Friday, February 2, 2018

A Moment of Normalcy


Today I took an afternoon walk out to the beginning of town at the highway and back again to the guest house where I am staying. Not to long a walk but filled with color, people, and comings and goings.

On the way back, I stopped for a cold drink at what looks like a park but is really a shack of an outdoor restaurant at the front of someone’s home (property.)

I ordered a tangerine soda with a glass of purified ice and rested from the walk, sitting at a white plastic table with green plastic chairs sitting on the dirt ground under a green vinyl tarp.

Two dogs stopped lying in the entrance to the restaurant and came over to investigate me. Offering my hand to one then the other, I asked, “Are you going to let me pet you or are you going to bite me.” The answer was a rousing (although the dogs didn’t move much and at that moved slowly.) 

So I petted each one a short while and then realizing that I had nothing to feed them, they ambled back to their stations at the front gate.

Several people came through to buy a bag of chips or get a drink. There was a large rotisserie machine with maybe a dozen golden brown chickens doing their dance in the propane tank driven flames, their juice dripping down to the bottom of the box cooking the green onions, ancho chiles, an small new potatoes waiting there. Smelled delicious. Several people stopped to pick up a chicken with accompaniments to take home for dinner at the cost of 100 persons or $5.00 US.

I made a mental note of the chicken because they smelled delicious and how bad or unhealthy could a cooked chicken be? When asked about the operation of the owners of the guest house where I am staying, their reply was, “I wouldn’t if I was you … they do not have running water!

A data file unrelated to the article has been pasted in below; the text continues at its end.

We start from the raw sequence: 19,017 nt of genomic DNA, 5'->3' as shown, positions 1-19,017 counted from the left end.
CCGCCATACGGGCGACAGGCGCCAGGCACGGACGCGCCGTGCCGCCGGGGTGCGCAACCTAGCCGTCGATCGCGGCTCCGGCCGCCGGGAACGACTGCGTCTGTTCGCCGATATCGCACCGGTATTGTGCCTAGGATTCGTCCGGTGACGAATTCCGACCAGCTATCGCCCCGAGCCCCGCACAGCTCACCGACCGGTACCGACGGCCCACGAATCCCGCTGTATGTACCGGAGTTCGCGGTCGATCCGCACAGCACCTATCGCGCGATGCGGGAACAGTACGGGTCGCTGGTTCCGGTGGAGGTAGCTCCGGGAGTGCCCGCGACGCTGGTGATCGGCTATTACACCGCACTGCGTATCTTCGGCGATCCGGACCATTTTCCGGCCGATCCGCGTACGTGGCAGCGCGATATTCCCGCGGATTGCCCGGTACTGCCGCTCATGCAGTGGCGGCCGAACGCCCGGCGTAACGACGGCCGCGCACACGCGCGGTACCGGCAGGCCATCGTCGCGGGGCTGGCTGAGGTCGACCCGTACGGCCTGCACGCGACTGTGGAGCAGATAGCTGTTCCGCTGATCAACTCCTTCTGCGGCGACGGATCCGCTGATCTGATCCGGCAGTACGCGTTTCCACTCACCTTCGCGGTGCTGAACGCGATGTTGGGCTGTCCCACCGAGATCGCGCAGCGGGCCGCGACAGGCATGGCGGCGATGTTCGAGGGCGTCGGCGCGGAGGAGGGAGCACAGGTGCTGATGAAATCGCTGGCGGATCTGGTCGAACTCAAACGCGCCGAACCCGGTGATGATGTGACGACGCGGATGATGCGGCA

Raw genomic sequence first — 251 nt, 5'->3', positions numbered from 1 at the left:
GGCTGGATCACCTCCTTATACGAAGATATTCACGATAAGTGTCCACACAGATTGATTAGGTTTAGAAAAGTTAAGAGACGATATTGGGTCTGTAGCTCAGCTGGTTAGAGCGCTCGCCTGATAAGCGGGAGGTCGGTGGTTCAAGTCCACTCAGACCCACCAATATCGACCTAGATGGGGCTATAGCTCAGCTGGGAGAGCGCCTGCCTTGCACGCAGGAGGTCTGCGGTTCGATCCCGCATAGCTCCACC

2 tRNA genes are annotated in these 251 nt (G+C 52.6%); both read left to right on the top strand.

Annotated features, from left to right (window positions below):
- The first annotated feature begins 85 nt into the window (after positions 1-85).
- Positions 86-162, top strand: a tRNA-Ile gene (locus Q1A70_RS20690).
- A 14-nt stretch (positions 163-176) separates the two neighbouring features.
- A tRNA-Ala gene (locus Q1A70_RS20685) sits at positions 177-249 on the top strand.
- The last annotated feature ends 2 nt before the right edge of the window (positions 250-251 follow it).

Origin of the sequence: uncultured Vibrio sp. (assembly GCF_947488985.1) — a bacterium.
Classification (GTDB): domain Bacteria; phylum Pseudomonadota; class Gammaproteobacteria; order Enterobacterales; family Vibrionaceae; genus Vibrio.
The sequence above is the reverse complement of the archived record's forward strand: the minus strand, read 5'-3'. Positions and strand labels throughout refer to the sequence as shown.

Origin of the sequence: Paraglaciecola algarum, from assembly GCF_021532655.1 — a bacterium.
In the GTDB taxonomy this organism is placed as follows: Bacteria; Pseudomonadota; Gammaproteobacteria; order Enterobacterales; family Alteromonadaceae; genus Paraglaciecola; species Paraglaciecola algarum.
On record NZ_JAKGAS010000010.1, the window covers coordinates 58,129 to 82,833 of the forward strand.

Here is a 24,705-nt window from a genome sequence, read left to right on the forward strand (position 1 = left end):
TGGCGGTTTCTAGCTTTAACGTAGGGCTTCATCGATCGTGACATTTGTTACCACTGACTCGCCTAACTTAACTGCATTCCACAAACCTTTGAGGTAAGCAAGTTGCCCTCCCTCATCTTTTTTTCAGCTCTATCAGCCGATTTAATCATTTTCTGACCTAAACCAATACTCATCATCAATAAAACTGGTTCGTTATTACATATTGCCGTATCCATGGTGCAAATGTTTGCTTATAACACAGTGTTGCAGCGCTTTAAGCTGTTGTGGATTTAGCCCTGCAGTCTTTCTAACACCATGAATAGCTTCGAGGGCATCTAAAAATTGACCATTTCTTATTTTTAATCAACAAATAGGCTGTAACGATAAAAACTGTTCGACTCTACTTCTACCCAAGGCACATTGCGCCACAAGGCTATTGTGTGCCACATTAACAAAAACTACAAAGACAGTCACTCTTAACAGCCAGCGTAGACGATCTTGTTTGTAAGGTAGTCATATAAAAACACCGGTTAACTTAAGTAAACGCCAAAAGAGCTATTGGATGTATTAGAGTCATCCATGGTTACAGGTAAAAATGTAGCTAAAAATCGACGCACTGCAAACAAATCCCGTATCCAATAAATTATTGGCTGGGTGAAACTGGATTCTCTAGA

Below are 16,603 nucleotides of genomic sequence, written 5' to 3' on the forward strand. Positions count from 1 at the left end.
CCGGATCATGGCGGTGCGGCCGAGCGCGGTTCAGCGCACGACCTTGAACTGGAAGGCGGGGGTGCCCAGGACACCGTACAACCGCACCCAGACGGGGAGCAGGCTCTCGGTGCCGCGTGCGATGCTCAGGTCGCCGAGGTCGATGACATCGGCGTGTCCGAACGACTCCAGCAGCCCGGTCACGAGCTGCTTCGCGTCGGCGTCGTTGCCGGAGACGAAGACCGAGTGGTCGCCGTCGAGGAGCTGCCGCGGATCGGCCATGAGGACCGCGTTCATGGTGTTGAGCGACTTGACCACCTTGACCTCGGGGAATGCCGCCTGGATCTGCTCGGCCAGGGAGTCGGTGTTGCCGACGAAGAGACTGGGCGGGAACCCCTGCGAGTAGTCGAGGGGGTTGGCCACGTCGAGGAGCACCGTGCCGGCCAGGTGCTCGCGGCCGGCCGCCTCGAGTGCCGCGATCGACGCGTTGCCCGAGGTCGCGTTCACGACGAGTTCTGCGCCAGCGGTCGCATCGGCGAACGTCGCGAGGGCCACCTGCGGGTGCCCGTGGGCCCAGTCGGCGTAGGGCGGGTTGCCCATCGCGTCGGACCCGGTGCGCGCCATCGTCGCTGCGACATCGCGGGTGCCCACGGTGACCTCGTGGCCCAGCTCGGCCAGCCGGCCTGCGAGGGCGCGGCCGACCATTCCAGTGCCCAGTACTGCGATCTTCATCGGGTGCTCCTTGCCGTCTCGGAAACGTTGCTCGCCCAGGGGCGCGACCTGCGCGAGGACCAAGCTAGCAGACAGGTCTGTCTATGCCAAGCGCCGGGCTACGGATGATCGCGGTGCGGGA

Now we get to the graphic part. 

A young man came into the restaurant to get a sandwich and Coke. I tried not to stare but also didn’t want to ignore and look past him. 

He must have been in a terrible fire. His arms were patches of scar, light jigsaw puzzled with dark. Both hands had no fingers left but rather were healed stumps of flesh.

He walked with a little limp and one can only imagine what his body must have looked like.

His face was missing both ears (although he had his ear buds in place and was listening, I would guess, to his music.) He had no hair, no eyebrows, little left of his nose, stretched brittle cheeks and chin. His eyes had what looked like refashioned eye lids and his mouth had what looked like refashioned lips done in a way that his large teeth dominated.

My heart broke, ached and at the same time it feared and revulsed. How could or should I relate to this fellow human being who had stopped by for a bite to eat? I certainly did not stare but I did not look away either.

He came over to where I was drinking my tangerine soda, the only table in the restaurant. He put down his “torta” (a Mexican sandwich made on a special French bread type roll but bulbous rather than long and graceful) and a bottle of Coke, pulled out a chair, and sat down.

I looked him in the face (read what you will into that) and said, “Buenos Tardes.” He replied in kind and asked me if I could open is soda to which I replied, “Sure” as I did so.

“Hot isn’t it?” he asked.

“Yes,” I replied as he began to eat his Torta amazingly held somehow between what he used for hands. I began to explain in Spanish that I was visiting San Pancho from Chicago where it is very cold during the winter.” He looked a little puzzled so I asked in English, “Do you speak Spanish.”

He admitted that he only knew a little, so I switched to English. He knew of Chicago with the incorrect understanding that it was freezing there all year long. I explained that during the summer it was hot like here, during the winter it was very cold if not freezing, and in the fall and spring in between some what cold and or warm depending on the day.

Amazing, here I sat carrying on a normal conversation in a normal fashion with a fellow human being who in so many ways was as normal as I was, but in so many ways, not normal at all. A monster I am sure as perceived, avoided, and feared by many.

I felt good that perhaps I had shared a moment of normalcy with him as I picked up my empty soda bottle and glass, said “Goodbye, nice talking with you.” and left past the two dogs standing (or sitting really) guard at the entrance to the restaurant.


  1. I wonder where he was from if he spoke very little Spanish and why he was in Mexico. Perhaps he was treated better in Mexico than he was elsewhere? ---Jan

    1. I wonder why he was here as well but was so overwhelmed that the conversation only revolved around weather, and the differences between Chicago and San Pancho.


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